Somalilandsun- on 3rd December 2018 the British House of Commons hosted an event dubbed, “Somaliland Beyond Drought: Saving Wildlife and Protecting the Environment” was held at the House of Commons, 3rd December 2018.
This is according to a press statement released by the event organizers Cheetah Conservation below verbatim
Quote- THE CHEETAH CONSERVATION FUND DISCUSSES ILLEGAL CHEETAH TRADE ISSUES AT ‘AN EVENING WITH SOMALILAND’S MINISTER FOR THE ENVIRONMENT’ AT THE HOUSE OF COMMONS
As part of their work to combat illegal wildlife trade in the Horn of Africa, Dr. Laurie Marker, Cheetah Conservation Fund (CCF) Founder and Executive Director, and Patricia Tricorache, CCF’s Assistant Director of Illegal Wildlife Trade, took part in a panel discussion at ‘An Evening with Somaliland’s Minister for Environment and Rural Development, HE Shukri Haji Ismail Bandare’, hosted by Zac Goldsmith MP and Somaliland’s Mission to the UK and the Commonwealth. The event, “Somaliland Beyond Drought: Saving Wildlife and Protecting the Environment” was held at the House of Commons, 3rd December 2018.
Following the recent Illegal Wildlife Trade Conference in London, the event was an opportunity to highlight the incredible efforts of Somaliland’s Government in combating wildlife trafficking and saving the environment.
During her opening speech, Minister Shukri described the effects of a cyclic recurrence of natural disasters, such as droughts and cyclones, which has left many internally displaced people in Somaliland. Compounded to this, Somaliland has seen a significant increase in the illegal taking of wildlife for the pet trade in the Gulf during the last 10 years. Despite all odds, including lack of international recognition as an independent nation, Somaliland has been at the forefront of tackling these issues with a particular focus on putting an end to the illegal wildlife trade by taking a strong stance in prosecuting those involved. Because of the achievements of this small country that he described as a “beacon of hope” in Africa, Goldsmith has taken an interest in exploring measures that can improve the situation for the country.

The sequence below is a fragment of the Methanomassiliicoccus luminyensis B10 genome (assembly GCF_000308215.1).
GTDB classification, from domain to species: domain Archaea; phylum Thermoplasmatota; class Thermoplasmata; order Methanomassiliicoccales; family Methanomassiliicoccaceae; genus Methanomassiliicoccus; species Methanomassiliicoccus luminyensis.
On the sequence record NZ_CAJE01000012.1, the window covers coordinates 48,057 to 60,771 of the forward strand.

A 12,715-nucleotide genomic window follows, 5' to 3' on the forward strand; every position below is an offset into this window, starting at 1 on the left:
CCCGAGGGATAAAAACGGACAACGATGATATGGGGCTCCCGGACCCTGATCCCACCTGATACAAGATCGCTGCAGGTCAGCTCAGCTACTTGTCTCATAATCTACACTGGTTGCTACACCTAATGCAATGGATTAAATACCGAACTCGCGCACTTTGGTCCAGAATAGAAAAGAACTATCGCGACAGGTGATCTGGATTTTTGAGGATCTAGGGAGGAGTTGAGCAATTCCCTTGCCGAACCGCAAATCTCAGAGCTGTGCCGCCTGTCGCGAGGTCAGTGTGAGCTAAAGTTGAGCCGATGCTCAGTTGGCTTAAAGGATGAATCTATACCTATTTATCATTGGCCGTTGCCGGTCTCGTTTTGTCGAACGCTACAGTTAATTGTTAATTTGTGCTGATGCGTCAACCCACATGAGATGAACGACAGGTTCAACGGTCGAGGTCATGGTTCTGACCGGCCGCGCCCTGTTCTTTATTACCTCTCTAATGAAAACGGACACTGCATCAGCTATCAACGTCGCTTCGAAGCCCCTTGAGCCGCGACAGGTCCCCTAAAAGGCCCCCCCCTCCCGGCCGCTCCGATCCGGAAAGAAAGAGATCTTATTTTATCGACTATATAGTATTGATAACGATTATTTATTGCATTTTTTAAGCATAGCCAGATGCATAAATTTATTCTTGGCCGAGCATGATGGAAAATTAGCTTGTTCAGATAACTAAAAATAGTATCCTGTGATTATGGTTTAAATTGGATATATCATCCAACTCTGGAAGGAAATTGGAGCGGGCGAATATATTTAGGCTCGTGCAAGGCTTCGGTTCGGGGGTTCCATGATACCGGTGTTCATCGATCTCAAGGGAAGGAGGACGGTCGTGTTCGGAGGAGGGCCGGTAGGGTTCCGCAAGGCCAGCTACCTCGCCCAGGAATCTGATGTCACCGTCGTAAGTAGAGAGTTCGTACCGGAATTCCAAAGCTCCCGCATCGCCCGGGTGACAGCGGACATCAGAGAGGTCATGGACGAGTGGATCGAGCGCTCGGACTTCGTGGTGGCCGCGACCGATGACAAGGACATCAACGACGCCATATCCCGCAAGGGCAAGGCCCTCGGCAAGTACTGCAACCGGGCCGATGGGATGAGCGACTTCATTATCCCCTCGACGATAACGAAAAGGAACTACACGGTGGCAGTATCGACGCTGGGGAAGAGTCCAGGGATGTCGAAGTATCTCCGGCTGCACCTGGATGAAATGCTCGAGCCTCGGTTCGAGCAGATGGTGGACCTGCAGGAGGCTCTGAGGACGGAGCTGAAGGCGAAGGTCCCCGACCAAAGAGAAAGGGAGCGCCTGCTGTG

CCF began fighting the illegal cheetah trade in 2005 and has compiled cases of trafficking of cheetah or cheetah products through research and direct reports. It works closely with law enforcement, government and NGOs in Somaliland and internationally to promote efforts that will lead to the confiscation of trafficked cheetahs and the prosecution of poachers.
Dr. Laurie Marker, CCF Founder and Executive Director, said: “Few people realise that most animals stolen from the wild to be sold as pets are at best, a loss for conservation; at worst, likely to die. In addition, wildlife trafficking robs communities of their resources and welfare, since illicit activities breed unsafety, which in turn affects a community’s ability to engage in activities such as eco-tourism. This event allowed us to raise awareness about these issues and share information about current efforts and plans to continue fighting illegal wildlife trade alongside the Somaliland government and the affected communities.”
Patricia Tricorache, CCF’s Assistant Director of Illegal Wildlife Trade, said: “We have worked with Minister Shukri and a group of NGOs and academic institutions to develop strategies aimed at improving enforcement, build capacity for veterinary services for wildlife and educate the public on the legal and human aspects of wildlife trafficking. CCF also has a Somaliland-based team currently caring for 12 cheetahs confiscated during the last two years, among other species. Importantly, most of these animals are destined to spend the rest of their lives in captivity as they were taken from the wild at such young ages that they lack the skills to survive on their own. It was great to see organisations such as the UK-based Aspinall Foundation, which recently visited our cheetah safe house, begin to take an interest in Somaliland.”
There are less than 7,500 cheetahs left in the wild. Since 2005. CCF has recorded nearly 700 cheetahs and cubs taken from the wild and smuggled through the Horn of Africa, mostly through Somaliland, to the Middle East for the illegal pet trade. Less than 20% of these are known to have survived. Most smuggling goes undetected, however, so actual numbers are believed to be much higher.
It’s crucial to continue CCF’s important collaboration with Somaliland and other cheetah-range countries and countries used as smuggling routes, as well as those where demand for pet cheetahs is high, in order to identify and address the issues that give rise to illegal cheetah trafficking, and protect an entire species.